• Pharmacies or chemists are available in every little town and village where you can buy medication. In case you need to see a doctor for a specific condition, ask for help from your hotel (most have doctors on call) or your tour operator.
• Do remember to bring some insect repellent, mosquito coils or even an electronic repellent. Mosquitoes in India can be fierce.
• Avoid foods which have been laid out in the open, avoid sweets and candies from local markets.
• You can get many different varieties of foods in India. If you are not used to Indian curries, most of the hotels and hospitals will be able to cater for Western food.
• Wash fruits before eating them.
• Do carry sunglasses, sunscreen and a hat.
• Respect religious shrines and places of worship. Some places require visitors to observe a decent dress code. Take care not to violate any taboos in a mosque or a temple.
• Change currency only from official moneychangers. Remember to retain the currency Exchange receipts after each transaction. You will need them for re-exchange on departure. The currency in India is called “Rupee” (INR).
• Tipping is a matter of personal discretion. Although bills normally include a service charge, it is customary to tip in restaurants and other places that cater to tourists.
• Photography is prohibited in places of military importance, railway stations, bridges, airports and military installations.
Mastercard, Visa, American Express and Diners Club credit cards are generally accepted by large establishments including hotels, shops, and airlines.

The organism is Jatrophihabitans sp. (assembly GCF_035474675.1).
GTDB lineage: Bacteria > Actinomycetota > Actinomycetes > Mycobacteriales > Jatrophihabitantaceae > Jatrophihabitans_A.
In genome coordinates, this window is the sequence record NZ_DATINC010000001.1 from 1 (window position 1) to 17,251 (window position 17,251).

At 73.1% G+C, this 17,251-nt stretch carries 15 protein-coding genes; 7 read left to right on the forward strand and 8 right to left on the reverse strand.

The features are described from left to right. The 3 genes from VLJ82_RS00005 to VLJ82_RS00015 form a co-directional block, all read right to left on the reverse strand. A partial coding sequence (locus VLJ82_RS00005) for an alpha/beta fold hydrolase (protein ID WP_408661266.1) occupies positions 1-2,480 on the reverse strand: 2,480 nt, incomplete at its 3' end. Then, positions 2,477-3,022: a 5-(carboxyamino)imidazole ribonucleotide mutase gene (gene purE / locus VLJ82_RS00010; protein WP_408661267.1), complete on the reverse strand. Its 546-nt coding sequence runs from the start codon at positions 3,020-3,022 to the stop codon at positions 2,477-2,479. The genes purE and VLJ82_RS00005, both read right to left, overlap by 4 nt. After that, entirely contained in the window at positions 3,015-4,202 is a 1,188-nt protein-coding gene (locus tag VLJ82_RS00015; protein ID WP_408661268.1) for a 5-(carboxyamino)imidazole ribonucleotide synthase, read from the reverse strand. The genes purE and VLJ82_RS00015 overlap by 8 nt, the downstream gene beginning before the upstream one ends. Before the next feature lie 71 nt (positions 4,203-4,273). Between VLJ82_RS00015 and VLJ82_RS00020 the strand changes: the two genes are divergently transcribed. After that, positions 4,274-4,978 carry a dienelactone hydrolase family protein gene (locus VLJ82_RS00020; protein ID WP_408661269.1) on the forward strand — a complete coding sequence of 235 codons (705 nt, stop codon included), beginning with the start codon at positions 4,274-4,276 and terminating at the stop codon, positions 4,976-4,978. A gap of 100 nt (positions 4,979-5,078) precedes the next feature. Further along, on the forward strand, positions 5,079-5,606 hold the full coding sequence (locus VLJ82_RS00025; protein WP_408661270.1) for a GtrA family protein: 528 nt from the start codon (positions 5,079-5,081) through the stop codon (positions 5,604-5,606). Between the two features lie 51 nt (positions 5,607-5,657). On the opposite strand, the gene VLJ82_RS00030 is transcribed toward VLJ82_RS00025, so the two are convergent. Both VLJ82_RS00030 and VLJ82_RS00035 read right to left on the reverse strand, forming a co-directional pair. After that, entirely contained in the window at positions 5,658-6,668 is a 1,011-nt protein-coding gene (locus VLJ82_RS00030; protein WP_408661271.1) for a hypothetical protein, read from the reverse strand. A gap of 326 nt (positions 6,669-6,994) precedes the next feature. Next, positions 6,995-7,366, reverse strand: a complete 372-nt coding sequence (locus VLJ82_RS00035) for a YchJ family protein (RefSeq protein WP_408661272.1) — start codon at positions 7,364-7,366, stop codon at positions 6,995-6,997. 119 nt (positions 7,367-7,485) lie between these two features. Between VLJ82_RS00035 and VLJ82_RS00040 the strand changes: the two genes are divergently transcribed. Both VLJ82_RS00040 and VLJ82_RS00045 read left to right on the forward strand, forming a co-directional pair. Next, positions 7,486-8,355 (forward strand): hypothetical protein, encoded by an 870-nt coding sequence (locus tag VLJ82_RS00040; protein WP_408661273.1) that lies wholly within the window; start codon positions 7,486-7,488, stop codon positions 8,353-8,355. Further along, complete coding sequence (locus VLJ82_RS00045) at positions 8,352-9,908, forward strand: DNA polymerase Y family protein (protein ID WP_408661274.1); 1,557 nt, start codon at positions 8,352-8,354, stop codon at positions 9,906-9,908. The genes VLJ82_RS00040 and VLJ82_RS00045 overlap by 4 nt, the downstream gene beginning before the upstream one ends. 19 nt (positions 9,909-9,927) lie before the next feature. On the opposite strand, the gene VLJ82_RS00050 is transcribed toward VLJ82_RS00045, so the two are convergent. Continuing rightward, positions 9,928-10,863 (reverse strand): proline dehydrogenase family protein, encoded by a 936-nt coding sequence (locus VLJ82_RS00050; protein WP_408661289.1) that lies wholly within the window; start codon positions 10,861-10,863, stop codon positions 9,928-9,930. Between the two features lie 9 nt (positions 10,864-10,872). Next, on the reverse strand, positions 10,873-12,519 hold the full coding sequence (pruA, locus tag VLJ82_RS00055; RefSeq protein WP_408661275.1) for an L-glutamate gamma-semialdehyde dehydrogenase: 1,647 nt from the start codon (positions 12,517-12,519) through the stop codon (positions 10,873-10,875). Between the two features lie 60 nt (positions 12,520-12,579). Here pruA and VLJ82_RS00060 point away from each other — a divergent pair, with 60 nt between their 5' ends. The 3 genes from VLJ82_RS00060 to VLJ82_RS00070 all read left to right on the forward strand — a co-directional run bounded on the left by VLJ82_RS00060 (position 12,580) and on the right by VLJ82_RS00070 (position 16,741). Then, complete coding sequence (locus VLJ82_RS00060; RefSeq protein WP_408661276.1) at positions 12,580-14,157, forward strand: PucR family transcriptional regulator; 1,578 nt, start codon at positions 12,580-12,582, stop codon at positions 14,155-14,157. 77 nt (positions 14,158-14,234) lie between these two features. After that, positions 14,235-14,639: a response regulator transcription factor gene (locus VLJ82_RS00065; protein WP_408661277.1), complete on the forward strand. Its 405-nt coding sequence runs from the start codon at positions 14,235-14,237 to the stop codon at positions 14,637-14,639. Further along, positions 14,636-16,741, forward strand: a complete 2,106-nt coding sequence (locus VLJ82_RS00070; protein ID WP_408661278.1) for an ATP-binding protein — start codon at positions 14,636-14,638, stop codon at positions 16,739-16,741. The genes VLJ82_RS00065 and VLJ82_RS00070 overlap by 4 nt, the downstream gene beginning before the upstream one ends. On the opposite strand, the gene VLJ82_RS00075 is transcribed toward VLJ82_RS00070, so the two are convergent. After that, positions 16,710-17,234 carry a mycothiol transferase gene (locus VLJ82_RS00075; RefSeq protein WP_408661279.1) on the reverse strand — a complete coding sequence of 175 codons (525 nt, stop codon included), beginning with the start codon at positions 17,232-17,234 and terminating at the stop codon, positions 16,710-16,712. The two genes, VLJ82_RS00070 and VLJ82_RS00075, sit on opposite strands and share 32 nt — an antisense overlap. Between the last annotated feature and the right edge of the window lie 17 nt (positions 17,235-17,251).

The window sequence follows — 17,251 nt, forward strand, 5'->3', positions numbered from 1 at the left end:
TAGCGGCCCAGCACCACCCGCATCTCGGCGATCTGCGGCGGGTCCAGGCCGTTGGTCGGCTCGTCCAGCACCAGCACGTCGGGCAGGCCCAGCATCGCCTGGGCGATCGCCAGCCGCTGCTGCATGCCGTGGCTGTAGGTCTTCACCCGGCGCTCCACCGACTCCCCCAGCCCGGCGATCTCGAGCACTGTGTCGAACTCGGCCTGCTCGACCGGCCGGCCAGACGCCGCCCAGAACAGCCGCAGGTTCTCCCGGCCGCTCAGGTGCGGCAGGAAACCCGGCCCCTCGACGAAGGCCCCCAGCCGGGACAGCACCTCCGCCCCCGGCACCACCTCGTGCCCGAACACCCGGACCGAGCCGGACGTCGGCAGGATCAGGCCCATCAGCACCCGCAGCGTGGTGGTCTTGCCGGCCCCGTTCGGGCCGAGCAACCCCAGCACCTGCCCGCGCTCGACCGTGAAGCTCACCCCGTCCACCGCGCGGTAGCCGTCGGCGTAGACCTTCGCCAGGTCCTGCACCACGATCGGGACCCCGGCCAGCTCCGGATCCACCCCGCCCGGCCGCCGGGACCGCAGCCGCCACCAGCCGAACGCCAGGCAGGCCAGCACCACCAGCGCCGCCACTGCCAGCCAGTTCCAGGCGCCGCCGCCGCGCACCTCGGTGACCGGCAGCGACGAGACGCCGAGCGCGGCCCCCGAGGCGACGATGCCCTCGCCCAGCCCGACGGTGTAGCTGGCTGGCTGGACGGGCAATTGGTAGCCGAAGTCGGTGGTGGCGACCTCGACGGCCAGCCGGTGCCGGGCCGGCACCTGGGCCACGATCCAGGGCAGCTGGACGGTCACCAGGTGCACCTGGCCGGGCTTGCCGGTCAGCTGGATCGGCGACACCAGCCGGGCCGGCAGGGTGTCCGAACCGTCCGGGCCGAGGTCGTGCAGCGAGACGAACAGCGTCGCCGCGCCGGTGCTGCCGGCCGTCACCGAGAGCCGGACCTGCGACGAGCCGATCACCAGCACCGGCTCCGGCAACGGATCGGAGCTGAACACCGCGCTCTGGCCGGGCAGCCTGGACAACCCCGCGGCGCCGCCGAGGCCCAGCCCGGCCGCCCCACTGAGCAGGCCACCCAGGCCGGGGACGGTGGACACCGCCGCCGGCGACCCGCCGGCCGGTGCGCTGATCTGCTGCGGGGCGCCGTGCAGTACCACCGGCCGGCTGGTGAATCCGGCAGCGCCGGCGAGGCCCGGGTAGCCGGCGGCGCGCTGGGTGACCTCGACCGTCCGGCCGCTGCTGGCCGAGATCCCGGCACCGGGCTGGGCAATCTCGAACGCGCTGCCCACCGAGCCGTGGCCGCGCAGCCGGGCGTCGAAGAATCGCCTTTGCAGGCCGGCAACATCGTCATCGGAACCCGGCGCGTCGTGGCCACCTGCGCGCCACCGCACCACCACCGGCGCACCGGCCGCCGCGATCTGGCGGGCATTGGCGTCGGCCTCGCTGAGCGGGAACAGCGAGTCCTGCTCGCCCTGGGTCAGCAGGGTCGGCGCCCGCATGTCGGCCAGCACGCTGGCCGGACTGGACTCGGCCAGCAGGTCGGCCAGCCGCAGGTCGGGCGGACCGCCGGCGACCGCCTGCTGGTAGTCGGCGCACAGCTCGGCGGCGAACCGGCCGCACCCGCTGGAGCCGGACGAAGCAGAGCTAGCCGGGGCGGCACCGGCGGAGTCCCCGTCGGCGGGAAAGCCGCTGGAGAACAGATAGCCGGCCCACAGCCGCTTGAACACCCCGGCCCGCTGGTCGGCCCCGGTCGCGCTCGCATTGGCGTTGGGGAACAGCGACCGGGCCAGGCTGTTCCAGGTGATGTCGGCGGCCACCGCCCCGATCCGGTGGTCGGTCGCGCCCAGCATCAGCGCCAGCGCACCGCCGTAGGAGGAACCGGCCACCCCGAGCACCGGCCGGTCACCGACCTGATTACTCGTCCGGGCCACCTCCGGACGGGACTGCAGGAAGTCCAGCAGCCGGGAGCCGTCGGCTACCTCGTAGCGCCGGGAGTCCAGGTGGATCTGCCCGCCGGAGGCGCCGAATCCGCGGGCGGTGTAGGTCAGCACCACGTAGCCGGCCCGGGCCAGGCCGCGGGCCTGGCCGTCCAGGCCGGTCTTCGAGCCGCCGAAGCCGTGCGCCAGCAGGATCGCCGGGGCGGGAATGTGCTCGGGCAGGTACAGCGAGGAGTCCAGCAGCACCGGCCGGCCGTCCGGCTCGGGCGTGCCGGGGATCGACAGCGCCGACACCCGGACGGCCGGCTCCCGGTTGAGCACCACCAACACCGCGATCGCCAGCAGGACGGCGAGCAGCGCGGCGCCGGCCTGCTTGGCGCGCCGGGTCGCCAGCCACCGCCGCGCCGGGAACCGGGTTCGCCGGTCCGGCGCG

ATMs are available in most cities where you can withdraw the required amount of cash. Keep a close watch when using ATM that no one is observing you.
GMT + 5 1/2 hours.
The standard time for India is calculated from Allahabad and is common to all cities i.e. only one time zone for India.
Below you will find a checklist of documents that you may need prior to departure.
Item to PackTips / InformationDonePassportPlease ensure that your passport is valid and will not expire within the next 6 months.VisasPlease ensure you have a valid visa for travel.Air TicketsIf you need to re-confirm your return flight, please do this in good time.
Any requests for a wheelchair or particular dietary requirement should be made at the time of booking your ticket.Travelers Cheques, Money, Credit CardsEnsure that you have enough cash for your trip and it is always a good idea to have access for extra funds in case of any emergency.Medical informationIf you have any medical information or reports please bring these along with you on the trip.
Copies of the above documentationIt is advisable to take copies of your passport, visa, air tickets, traveler’s cheques information and keep this information separate from the originals. Why not e-mail this information to a web account as well.
Dr. Vibha Shah Vibha is a medical graduate holding MBBS, DGO from the University of Bombay and has been a successful family physician having practised in Kenya for over 30 years. She is a director of The Medical Tourist Company Ltd., a UK based company specialising in organising world class affordable treatment abroad. The company started its operations in London in June, 2005 and have arranged treatment for patients from the UK, North America, Kenya, Nigeria, Australia and India itself. E mail firstname.lastname@example.org. Web www.medicaltourist.co.uk